As a heightened need for quality care increases across the U.S., more people are finding their calling to serve in the health care field. Frontier Nursing University programs are designed to produce compassionate, committed nurse-midwives and nurse practitioners whose roles in health care are more important now than ever before.
The Increasing Importance of Advanced Practice Nurses Today
Society is growing older, more obese, and a variety of risk factors are declining our health as a population.
Because of these factors, the need for nurses specialized in their fields is widening.
Once upon a time, nurses only cared for the sick and elderly. But today, many nurses are making the same complex clinical decisions for a variety of populations that would have been left to licensed physicians even 50 years ago.
One of the biggest concerns for healthcare providers today is the rising rate of maternal mortality. Unlike our first-world peers, maternal deaths in the U.S. rose 26.6% from 2000 to 2014 (source). This problem is exacerbated further in minority populations through lack of access to care and cultural barriers.
Mental health care is also a field that lacks numbers in the workforce. One in five adults in the U.S. have a mental health condition (source) and nationally, there is only one mental health provider for every 529 individuals (source). A psychiatric-mental health nurse practitioner can provide affordable, accessible care to these populations.
Frontier Nursing University is working to close these gaps by training a diverse workforce of advanced practice nurses who will serve in rural and underserved communities.
Specialty Nurses Beginning to Fill Primary Care Needs
Nurses play several invaluable roles. Since they are responsible for a majority of the patient experience, nurses must be capable, caring, analytical and clinical, amongst many other things. The role of nurses has shifted dramatically to include several of the responsibilities of primary care doctors.
FNU’s advanced practice nursing specialty programs address the shortage of physicians by providing high-quality education to nurses who will fill the primary care roles in their communities as they serve in advanced practice roles.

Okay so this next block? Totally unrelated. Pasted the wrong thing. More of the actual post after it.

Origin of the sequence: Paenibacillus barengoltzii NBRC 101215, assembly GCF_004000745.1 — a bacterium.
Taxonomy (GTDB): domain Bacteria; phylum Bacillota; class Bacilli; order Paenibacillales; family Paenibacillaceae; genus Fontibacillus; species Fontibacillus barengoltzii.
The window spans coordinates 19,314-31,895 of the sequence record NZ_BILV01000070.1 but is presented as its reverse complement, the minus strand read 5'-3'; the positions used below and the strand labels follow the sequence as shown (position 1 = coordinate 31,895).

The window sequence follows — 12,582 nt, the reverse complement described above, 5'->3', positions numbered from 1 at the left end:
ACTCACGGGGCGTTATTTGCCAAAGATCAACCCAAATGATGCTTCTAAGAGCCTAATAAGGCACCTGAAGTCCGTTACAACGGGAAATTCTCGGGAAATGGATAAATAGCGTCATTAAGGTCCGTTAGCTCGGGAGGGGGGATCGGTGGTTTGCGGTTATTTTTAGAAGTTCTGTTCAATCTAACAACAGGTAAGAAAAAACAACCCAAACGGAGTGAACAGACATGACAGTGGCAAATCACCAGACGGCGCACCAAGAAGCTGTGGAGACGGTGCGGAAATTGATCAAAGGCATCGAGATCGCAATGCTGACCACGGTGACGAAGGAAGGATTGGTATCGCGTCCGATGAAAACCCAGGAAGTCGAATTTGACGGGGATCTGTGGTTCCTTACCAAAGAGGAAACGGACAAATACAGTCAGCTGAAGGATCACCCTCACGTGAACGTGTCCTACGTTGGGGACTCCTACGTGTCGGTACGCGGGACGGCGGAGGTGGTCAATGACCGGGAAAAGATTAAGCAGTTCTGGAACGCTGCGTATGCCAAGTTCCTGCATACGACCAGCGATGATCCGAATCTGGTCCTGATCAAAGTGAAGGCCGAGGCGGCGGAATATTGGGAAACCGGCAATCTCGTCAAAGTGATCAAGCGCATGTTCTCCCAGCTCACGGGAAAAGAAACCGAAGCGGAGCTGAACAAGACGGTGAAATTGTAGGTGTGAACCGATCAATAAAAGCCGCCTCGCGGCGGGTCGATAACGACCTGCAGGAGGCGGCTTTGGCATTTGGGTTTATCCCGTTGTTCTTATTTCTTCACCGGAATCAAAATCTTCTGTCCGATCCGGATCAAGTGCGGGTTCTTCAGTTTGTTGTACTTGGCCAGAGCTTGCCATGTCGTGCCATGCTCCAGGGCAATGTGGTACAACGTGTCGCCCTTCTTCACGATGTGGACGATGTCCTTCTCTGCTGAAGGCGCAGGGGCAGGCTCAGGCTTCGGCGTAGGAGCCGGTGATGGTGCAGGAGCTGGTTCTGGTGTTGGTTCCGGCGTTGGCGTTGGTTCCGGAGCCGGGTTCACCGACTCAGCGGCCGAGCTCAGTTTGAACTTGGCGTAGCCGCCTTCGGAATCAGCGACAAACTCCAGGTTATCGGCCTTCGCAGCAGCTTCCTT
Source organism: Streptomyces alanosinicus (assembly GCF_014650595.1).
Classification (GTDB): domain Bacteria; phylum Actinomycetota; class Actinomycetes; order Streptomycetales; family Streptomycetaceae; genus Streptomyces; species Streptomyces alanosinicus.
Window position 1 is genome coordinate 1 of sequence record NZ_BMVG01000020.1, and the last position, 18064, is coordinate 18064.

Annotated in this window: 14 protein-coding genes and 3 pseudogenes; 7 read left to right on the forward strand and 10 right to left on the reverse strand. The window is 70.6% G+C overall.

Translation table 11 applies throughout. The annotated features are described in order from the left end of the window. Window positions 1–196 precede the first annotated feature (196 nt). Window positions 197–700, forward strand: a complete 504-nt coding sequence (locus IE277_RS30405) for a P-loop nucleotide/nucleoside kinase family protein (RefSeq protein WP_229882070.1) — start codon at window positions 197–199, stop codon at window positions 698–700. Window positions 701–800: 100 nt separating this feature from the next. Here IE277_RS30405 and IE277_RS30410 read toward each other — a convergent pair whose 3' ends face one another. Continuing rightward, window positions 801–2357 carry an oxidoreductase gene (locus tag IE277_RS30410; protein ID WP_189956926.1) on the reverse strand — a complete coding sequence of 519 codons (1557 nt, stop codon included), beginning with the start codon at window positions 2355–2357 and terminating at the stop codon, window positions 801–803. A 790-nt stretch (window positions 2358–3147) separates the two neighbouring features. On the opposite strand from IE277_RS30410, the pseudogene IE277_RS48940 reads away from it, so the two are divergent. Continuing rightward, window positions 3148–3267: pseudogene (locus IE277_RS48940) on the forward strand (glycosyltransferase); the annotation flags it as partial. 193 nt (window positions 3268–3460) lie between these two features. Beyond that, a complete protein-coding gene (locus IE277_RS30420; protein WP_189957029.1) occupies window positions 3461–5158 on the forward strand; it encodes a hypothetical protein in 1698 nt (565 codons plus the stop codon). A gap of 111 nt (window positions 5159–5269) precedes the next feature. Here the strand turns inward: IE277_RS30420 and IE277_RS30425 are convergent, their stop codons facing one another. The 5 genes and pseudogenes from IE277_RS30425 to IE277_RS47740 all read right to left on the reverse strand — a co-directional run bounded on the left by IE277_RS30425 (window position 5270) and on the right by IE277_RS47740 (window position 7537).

Nurses specializing as a Certified Nurse-Midwife, Psychiatric-Mental Health Nurse Practitioner, Family Nurse Practitioner or Women’s Health Care Nurse Practitioner through FNU’s online distance education programs are allowing more and more populations to receive primary care, resulting in improved health outcomes across the country.
How Nurses Benefit Society as a Whole
Nurses have become integral components of society today.
Recently, nurses have begun to evaluate the health of communities as a whole. Nurses’ contributions will help policy-makers understand how illnesses fit into national disease trends, and create legislation to improve health outcomes.
Nurses have also been charged with addressing the growing cost of health care and figuring out how to reduce it. Advanced practice nurses can treat patients before they need a hospital visit. In the case of maternity care, one 2015 study found that nurse-midwife attended deliveries had lower costs and better outcomes than those attended by family physicians and obstetricians (source). The nurse-midwife attended births also had the highest rate of avoidance of transfer to NICU at over 94% (source).
Thanks to new technology, patients can also consult with nurses from their own homes. The nurses can offer lifestyle advice and even prescribe treatment options. This new system is set to drastically change the way in which healthcare is delivered.
There is a strong calling for nurses to specialize in a field in order to give higher-quality care to specific populations. These advanced practice nurses will improve health outcomes for individuals and create better care models for whole communities.
Nurses are changing the landscape of the healthcare field as we know it. If you want to be part of that change, look into an online graduate nursing program at Frontier Nursing University today.